The Chair of CAIR: The newest power game in town

A list of possible frontrunners for position of Chair at the soon-to-be-launched Centre of Australia-India Relations

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There is no bigger power game in town right now than the contest for the Chair of the soon-to-be-launched Centre for Australia-India Relations.

The Centre was announced earlier this year as part of the India Australia Economic Cooperation and Trade Agreement (Ind-Aus ECTA), which is expected to increase bilateral trade from the current $27 billion to $45-50 billion in five years.

The Department of Foreign Affairs and Trade (DFAT) describe the Centre – allocated a budget of $21.4 million – as a national platform bringing together all levels of government, industry and the broader community to drive Australia-India engagement. It will complement existing institutions and function as the centre of gravity for the bilateral relationship, according to DFAT.

According to a spokesperson from DFAT, the Centre’s Establishment Taskforce has held public consultations across Australia and in India, speaking to over 250 individuals and receiving over 60 public submissions.

It is expected that the Centre and its Chair will have access to the highest levels of government on both sides, as the two nations strive to take their relationship closer economically, politically, and socially.

Australia’s Indian community will be called upon to support broader bilateral engagement with their country of origin.

There is much interest and speculation about who will get to Chair the high-profile Centre when it launches next year.

The position represents prestige, clout, and unprecedented access to the highest levels of decision making. Perhaps more importantly, it affords an opportunity to shape the future of the two countries at a time of economic disruption (as Australia continues to look at markets other than China) and geopolitical uncertainty (as India and Australia get closer under the blanket of the Quad to counter the threat of an expansionist China.)

While DFAT is playing their cards close to their chest as to who is in the shortlist for Chair, we’ve compiled our own list of possible frontrunners, based on current involvement in bilateral relations and relationship with the diaspora.

  1. Lisa Singh A former Labor Senator, Ms Singh has been heading the Australia India Institute based at Melbourne University since late 2021. While she has been a strong advocate in promoting a deeper conversation between the two countries, she has had to endure questions about the true role of AII in her tenure: is it a thinktank based on academic endeavour (as originally intentioned), or does it also have economic and political agenda?
  2. Jodi McKay Former Leader of the Opposition in New South Wales and Labor leader, Ms McKay is closely connected to the Indian diaspora in Australia, especially Sydney. While her new role as the Chair of the Australia India Business Council (AIBC) is recent, there is a new energy at the organisation, and it will be good to see real benefits accrue in the near future.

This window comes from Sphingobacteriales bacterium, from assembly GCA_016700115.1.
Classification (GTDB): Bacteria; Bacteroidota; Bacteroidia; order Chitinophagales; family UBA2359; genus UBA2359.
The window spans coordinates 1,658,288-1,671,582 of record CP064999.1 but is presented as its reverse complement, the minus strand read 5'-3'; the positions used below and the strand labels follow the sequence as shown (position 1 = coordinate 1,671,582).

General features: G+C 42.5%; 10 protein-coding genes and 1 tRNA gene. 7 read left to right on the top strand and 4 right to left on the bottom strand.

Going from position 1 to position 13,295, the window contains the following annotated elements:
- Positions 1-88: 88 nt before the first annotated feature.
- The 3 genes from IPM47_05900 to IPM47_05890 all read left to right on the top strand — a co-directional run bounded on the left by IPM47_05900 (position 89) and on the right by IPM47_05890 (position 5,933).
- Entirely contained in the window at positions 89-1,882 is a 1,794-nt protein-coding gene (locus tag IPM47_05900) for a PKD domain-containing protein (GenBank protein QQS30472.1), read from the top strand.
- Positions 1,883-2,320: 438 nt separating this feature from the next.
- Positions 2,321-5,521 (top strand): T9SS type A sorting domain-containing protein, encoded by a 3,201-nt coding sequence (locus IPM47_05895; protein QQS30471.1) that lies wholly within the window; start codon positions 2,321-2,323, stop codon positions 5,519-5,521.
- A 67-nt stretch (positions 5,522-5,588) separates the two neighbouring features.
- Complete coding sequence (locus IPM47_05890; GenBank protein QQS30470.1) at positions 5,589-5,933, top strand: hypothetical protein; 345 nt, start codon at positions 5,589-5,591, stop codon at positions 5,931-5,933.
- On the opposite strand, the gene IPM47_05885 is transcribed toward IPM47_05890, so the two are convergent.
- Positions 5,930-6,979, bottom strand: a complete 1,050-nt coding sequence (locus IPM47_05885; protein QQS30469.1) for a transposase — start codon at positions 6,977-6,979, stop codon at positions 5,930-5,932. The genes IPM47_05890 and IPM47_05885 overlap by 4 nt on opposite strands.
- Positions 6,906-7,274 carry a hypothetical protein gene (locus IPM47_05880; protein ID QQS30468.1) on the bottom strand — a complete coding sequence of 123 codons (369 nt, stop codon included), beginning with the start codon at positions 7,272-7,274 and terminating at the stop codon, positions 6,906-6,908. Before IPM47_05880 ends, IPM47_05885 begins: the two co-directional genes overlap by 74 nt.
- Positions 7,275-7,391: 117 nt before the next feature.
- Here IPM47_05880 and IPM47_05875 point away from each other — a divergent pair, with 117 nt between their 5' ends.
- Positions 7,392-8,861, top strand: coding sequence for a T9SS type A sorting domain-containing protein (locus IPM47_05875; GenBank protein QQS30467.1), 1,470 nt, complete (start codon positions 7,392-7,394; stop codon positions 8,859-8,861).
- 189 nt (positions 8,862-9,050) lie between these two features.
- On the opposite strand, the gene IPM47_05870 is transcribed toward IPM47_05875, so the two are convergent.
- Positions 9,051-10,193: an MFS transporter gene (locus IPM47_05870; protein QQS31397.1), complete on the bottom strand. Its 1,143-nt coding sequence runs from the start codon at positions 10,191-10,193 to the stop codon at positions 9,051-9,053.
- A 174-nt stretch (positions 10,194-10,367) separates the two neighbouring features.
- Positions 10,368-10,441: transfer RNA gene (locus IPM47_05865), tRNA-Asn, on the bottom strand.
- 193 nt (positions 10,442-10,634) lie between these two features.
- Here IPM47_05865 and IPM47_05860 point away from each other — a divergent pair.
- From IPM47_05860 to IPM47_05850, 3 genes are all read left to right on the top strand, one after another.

3. Peter Varghese As the brain behind the holy grail of Australia’s changed perspective towards India (in the much-lauded India Economic Strategy to 2035), a former High Commissioner to India, and a person of Indian heritage, Mr Varghese can bring experience, vision, in-depth knowledge and wisdom to this important role in its inaugural version.
  4. Barry O Farrell Former Premier of NSW and current High Commissioner to India, Mr O’Farrell finishes his tenure in Jan 2023. Whether he is keen to throw his hat in the ring is anybody’s guess, but his contemporary knowledge of India and his experience as a politician will come in handy at CAIR, and make him a very capable Chair.
  5. Tony Abbott The former Prime Minister has strong political connections with India; his rapport with PM Modi and Commerce Minister Piyush Goyal (who he has anointed as the man most likely to succeed PM Modi) is well known. He has been a special envoy to India and is credited with progressing the much-acclaimed ECTA. Having worked at the highest levels of government he understands the dynamics of decision making and could well be an asset in a role such as Chair of CAIR.
  6. Harish Rao The Melbourne-based head of the Australia India Chamber of Commerce, Mr Rao is a soft-spoken businessperson who has worked in the Australia-India sphere for a considerable time and would bring in valuable corporate intel and experience.

Foreign Minister Penny Wong is probably also finalising membership of the Advisory Board currently, to guide the activities of the Centre.

While a formal launch date has not yet been announced for CAIR, DFAT confirms it will be in the first half of 2023.

India’s Prime Minister Narendra Modi is expected to make his second visit to Australia in Feb 2023 for a Quad meeting and to further wean Australia away from China.

It will be a perfect opportunity to inaugurate the new Centre then.



Pawan Luthra
Pawan Luthra
Pawan is the publisher of Indian Link and is one of Indian Link's founders. He writes the Editorial section.

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